By the time of this album’s release at the end of the nineteen seventies, disco music was fast becoming an artistically spent force. Saturday Night Fever was now yesterday’s news, and the genre was becoming the province of cynical pop acts and producers attempting to cash in on the sales it assured. There were exceptions of course – under the guise of Chic (and Sister Sledge), Nile Rodgers and Bernard Edwards produced arrestingly powerful uptempo funk tunes – but they were the exception that proved the rule. Another such example was The Crusaders, but whereas Chic was unashamedly mainstream and practically writing disco hits to order, The Crusaders were a prime example of a long-established soul/funk band using disco as shortcut to commercial success…
Formed in Houston, Texas, as the Swingsters in the nineteen fifties, the band comprised Wilton Felder, Wayne Henderson (trombone), Joe Sample (keyboards) and Nesbert ‘Stix’ Hooper (drums). After forging a reputation as The Jazz Crusaders, they were signed by the Pacific label for whom they recorded a series of melodious albums. In 1970 the quartet became simply The Crusaders. In 1972, their hit, Put It Where You Want It, established them. It was later recorded by the Average White Band, conferring upon them real credibility. Henderson left the group in 1975, and several session musicians including master guitarist Larry Carlton, augmented their subsequent recordings.
Randy Crawford, a hitherto largely unknown soul singer, provided the vocals to the title track of this, their 1979 release. Written by Joe Sample and Will Jennings, it’s an eleven minute epic that showcased both Crawford’s vocals and the band’s musicianship. Although super-tight, Joe Sample’s louche Fender Rhodes work is a brilliant accompaniment to Crawford’s uniquely deep, powerful and breathy vocals. In the best traditions of serious seventies soul bands, there’s a vast array of musicians playing on Street Life. Instruments include saxophones, guitars, trumpets, trombones and basses, not to mention occasional lush string parts. Although brass contributes much to the sound, it’s not in the generic disco mould of the Love Unlimited Orchestra, for example. Rather than overwhelming, it garnishes this deliciously sweet, smooth and beguiling album.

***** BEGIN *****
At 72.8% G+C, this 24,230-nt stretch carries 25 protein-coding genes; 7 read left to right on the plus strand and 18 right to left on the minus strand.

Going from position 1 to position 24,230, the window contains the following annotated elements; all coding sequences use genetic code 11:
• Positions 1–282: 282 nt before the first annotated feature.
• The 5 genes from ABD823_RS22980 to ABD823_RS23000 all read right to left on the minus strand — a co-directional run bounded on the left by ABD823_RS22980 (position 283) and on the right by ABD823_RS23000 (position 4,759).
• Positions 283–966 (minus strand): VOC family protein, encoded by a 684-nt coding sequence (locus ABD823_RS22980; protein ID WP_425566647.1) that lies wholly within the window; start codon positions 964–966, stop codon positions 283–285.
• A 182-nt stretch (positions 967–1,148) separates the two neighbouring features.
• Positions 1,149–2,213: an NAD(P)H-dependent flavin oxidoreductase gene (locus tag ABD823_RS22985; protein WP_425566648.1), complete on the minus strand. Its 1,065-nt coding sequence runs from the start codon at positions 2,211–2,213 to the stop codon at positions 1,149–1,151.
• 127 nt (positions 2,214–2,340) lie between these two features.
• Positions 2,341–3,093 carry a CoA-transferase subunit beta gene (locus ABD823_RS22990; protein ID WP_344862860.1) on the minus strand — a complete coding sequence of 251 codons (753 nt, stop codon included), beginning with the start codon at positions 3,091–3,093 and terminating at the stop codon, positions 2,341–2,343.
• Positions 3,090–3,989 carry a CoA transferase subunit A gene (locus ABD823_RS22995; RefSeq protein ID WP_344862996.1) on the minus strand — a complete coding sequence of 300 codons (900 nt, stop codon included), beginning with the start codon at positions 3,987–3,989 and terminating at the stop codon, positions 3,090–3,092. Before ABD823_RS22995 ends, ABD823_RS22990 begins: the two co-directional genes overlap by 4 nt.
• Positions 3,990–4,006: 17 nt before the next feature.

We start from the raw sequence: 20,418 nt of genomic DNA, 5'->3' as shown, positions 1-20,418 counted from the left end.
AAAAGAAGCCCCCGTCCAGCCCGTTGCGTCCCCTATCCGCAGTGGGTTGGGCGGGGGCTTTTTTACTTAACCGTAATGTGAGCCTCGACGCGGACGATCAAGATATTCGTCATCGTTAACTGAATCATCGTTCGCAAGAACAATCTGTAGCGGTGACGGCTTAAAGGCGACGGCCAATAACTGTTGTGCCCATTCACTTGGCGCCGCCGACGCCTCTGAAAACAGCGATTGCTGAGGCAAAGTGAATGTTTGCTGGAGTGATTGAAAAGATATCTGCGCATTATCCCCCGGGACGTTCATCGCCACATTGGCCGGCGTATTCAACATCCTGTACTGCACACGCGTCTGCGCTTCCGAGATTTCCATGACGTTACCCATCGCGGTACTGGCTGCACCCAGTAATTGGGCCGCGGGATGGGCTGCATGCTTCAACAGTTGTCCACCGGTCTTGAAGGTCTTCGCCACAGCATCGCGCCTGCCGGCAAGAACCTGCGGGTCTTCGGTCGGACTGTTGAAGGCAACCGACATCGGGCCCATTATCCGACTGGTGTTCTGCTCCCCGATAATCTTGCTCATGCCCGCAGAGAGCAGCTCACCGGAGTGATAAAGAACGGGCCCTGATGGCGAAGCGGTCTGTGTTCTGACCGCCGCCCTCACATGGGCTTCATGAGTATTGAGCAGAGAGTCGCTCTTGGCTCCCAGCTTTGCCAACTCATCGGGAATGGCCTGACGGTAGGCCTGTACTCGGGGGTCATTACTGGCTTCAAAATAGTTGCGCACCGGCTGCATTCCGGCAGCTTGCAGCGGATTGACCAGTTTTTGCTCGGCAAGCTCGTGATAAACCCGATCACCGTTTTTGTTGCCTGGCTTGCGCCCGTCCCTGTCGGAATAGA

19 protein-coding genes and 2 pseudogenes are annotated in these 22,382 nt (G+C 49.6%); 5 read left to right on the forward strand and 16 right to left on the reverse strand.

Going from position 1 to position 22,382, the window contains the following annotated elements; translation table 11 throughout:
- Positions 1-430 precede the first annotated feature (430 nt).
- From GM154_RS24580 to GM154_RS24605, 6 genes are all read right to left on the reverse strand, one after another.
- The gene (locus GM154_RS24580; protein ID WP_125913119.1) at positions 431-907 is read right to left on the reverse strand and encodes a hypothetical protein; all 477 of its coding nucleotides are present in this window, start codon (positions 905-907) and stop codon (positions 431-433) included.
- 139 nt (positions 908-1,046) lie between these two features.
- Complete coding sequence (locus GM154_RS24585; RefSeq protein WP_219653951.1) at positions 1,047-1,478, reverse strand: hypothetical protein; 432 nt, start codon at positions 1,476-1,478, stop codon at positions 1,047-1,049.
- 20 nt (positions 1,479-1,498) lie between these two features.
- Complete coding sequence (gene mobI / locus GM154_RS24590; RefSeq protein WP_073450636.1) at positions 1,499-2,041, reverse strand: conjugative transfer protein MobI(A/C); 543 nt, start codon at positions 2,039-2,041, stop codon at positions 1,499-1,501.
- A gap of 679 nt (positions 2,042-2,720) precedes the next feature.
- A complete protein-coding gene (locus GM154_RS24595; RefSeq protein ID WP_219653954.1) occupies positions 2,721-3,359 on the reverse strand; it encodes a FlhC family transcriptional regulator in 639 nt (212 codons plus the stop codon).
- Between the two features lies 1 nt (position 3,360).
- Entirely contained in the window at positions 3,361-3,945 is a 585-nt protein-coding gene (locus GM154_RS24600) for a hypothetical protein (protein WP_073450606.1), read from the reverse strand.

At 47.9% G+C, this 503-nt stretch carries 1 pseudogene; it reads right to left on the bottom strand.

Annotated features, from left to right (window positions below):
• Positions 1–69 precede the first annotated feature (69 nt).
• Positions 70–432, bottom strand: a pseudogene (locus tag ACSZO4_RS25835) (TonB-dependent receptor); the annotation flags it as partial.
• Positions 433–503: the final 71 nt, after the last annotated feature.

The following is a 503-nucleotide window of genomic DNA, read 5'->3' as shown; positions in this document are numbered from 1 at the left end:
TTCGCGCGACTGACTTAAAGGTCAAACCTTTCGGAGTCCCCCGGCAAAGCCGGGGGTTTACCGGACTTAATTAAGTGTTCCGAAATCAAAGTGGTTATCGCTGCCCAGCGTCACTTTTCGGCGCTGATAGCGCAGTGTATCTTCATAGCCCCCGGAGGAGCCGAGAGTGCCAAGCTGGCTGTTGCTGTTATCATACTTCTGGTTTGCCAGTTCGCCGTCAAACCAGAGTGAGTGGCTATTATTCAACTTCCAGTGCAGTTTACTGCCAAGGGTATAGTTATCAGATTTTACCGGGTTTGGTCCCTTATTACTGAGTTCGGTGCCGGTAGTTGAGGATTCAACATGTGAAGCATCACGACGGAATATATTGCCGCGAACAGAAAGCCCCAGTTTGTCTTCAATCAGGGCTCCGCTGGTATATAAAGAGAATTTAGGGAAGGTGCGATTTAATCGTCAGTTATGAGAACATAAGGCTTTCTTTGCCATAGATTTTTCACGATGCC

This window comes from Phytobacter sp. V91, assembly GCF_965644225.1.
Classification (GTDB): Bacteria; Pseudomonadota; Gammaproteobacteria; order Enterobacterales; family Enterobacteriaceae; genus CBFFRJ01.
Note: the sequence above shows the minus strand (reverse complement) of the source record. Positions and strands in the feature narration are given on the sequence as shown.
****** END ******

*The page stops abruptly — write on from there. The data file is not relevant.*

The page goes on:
The title track featured Wilton Felder on tenor, soprano and electric bass, Joe Sample on keyboards and Stix Hooper on drums, along with guitarist Barry Finnerty. Although it’s the obvious stand-out single, the whole album is a great listen. My Lady, Rodeo Drive (High Steppin’), Carnival Of The Night, The Hustler and Night Faces are all highly seductive examples of a band whose members know one another inside out, making for a most charming album which gets better the more you play it.
Street Life was the last hurrah for The Crusaders. After the tremendous commercial success of the title track and single release, their subsequent recordings lacked the artistry of this superb album. Undoubtedly, what made the title track was the sublime vocal strains of Randy Crawford, who subsequently went on to achieve great commercial success with her unique treatment a host of standards, such as Rainy Night in Georgia and One Day I’ll Fly Away. Although Hooper left the line-up in 1983 (to be replaced by Leon Ndugu Chancler), Sample and Felder resolutely continued the group, but the magic ingredients had gone. The Good And Bad Times, released in 1986, celebrated the band’s thirtieth anniversary, featuring several special guests including jazz singer Nancy Wilson.
This album has continued to sell well long after the demise of disco. One of its greatest achievements came many years later, when a mildly reheated version of the title track found its way onto Quentin Tarrantino’s Jackie Brown. The song’s plaintive, world-weary feel – tinged with just a touch of naivety and hope – suited the movie perfectly, and sat next to another seventies soul classic, Bobby Womack’s Across 110 Street seamlessly.
Street Life is an exceptional album, boasting brilliant musicianship and a wonderfully cohesive feel. It’s largely instrumental, but needs few lyrics to communicate its glamorous yet seedy ambience. A fleeting but brilliant moment in disco’s pantheon – soon after, synthesisers arrived and things would never sound the same again.